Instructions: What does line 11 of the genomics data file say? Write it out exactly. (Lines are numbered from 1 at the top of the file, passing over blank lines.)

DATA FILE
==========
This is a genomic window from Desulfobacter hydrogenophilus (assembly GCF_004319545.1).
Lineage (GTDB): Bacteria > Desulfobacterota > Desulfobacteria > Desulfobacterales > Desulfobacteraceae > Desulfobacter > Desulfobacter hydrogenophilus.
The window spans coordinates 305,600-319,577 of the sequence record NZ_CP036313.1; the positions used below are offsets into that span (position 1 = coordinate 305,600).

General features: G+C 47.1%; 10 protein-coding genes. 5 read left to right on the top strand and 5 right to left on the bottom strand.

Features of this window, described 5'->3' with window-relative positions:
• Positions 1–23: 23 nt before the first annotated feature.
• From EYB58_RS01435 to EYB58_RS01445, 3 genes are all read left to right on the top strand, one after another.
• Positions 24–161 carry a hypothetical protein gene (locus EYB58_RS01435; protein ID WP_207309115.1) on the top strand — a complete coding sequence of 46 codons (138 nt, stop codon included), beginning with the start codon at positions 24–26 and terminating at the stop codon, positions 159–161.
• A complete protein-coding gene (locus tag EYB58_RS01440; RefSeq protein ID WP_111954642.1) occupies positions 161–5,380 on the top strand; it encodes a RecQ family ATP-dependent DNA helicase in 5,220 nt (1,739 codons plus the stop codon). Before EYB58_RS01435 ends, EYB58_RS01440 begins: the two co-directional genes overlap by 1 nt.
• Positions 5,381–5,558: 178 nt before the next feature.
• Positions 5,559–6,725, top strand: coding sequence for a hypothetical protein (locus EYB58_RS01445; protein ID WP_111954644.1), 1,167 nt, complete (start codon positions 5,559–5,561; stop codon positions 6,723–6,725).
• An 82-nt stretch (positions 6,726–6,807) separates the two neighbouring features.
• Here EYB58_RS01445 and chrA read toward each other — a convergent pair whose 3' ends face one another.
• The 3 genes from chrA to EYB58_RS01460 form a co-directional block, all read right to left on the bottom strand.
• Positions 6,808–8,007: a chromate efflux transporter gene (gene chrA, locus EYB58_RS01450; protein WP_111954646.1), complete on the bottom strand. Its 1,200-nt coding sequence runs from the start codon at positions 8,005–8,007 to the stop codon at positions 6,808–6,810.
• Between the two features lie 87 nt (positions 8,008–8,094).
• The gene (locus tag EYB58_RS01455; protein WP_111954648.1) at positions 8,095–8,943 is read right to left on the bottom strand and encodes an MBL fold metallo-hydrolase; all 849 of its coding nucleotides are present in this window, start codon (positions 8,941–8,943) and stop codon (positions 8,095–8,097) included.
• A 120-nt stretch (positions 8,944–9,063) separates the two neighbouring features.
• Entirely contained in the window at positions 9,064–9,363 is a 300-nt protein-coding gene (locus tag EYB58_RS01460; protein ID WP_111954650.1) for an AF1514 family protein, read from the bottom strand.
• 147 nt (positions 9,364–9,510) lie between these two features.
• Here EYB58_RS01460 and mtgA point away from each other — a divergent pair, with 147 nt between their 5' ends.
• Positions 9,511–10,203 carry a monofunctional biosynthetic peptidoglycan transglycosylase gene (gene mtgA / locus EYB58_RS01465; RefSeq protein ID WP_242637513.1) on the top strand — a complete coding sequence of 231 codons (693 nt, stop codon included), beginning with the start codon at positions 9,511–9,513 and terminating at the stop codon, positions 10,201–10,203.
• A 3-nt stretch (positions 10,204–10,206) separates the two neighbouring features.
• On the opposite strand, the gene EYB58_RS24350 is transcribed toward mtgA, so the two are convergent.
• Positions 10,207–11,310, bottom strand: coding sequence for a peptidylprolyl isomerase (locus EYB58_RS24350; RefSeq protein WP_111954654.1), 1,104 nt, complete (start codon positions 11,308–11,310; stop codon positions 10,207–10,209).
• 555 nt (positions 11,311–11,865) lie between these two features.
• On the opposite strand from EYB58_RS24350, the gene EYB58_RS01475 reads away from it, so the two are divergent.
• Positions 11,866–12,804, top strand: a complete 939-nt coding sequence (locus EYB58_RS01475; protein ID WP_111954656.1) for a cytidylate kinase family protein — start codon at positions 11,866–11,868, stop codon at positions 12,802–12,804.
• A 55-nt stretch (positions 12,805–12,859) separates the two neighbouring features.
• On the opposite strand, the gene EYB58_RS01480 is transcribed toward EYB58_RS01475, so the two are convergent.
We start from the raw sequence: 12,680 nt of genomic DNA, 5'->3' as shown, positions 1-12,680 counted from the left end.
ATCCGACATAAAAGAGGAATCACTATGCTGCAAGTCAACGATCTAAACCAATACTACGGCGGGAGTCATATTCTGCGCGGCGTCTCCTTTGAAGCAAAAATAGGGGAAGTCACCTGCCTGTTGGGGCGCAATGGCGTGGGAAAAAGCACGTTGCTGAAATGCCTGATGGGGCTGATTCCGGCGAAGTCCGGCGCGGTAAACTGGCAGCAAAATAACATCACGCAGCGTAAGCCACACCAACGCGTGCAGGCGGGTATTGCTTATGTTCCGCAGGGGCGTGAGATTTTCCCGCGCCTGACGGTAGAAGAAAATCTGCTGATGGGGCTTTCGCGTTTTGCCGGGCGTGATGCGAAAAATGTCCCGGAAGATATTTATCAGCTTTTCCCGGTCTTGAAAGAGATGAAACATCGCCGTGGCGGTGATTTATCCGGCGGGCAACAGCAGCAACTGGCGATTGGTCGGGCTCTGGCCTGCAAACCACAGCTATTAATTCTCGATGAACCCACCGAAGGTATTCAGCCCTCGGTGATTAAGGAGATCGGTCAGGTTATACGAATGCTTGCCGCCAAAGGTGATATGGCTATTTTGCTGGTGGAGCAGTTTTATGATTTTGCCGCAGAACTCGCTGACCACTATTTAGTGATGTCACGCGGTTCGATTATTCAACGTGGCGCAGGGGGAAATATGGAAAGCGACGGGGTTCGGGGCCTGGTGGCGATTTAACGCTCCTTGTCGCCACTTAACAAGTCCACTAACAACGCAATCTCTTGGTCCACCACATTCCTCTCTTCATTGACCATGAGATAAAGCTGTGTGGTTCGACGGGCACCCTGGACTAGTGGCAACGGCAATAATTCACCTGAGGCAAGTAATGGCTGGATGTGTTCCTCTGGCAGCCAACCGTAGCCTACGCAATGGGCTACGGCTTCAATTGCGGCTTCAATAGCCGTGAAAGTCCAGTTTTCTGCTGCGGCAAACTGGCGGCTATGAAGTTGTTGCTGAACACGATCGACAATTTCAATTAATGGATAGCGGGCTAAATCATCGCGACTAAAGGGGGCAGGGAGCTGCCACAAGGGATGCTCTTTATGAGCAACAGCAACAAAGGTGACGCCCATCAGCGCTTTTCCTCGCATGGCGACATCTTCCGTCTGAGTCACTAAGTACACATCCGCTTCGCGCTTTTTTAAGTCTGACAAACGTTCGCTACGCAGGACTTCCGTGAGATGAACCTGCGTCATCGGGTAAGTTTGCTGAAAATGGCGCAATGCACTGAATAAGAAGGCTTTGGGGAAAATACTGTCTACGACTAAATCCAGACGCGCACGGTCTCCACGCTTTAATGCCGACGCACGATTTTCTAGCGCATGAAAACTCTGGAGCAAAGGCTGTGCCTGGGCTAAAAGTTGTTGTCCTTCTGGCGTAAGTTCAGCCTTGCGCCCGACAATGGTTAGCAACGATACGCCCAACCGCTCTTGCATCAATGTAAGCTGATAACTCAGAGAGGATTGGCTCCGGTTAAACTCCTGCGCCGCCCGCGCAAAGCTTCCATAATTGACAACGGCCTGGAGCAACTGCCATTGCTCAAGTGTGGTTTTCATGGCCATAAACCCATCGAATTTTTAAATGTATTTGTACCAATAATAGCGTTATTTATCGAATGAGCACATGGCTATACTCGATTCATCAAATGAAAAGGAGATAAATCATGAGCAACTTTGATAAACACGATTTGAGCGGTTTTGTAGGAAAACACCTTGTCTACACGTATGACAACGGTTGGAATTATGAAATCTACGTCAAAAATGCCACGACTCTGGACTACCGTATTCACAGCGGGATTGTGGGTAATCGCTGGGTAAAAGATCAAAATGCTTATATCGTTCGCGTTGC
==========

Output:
• Positions 5,559–6,725, top strand: coding sequence for a hypothetical protein (locus EYB58_RS01445; protein ID WP_111954644.1), 1,167 nt, complete (start codon positions 5,559–5,561; stop codon positions 6,723–6,725).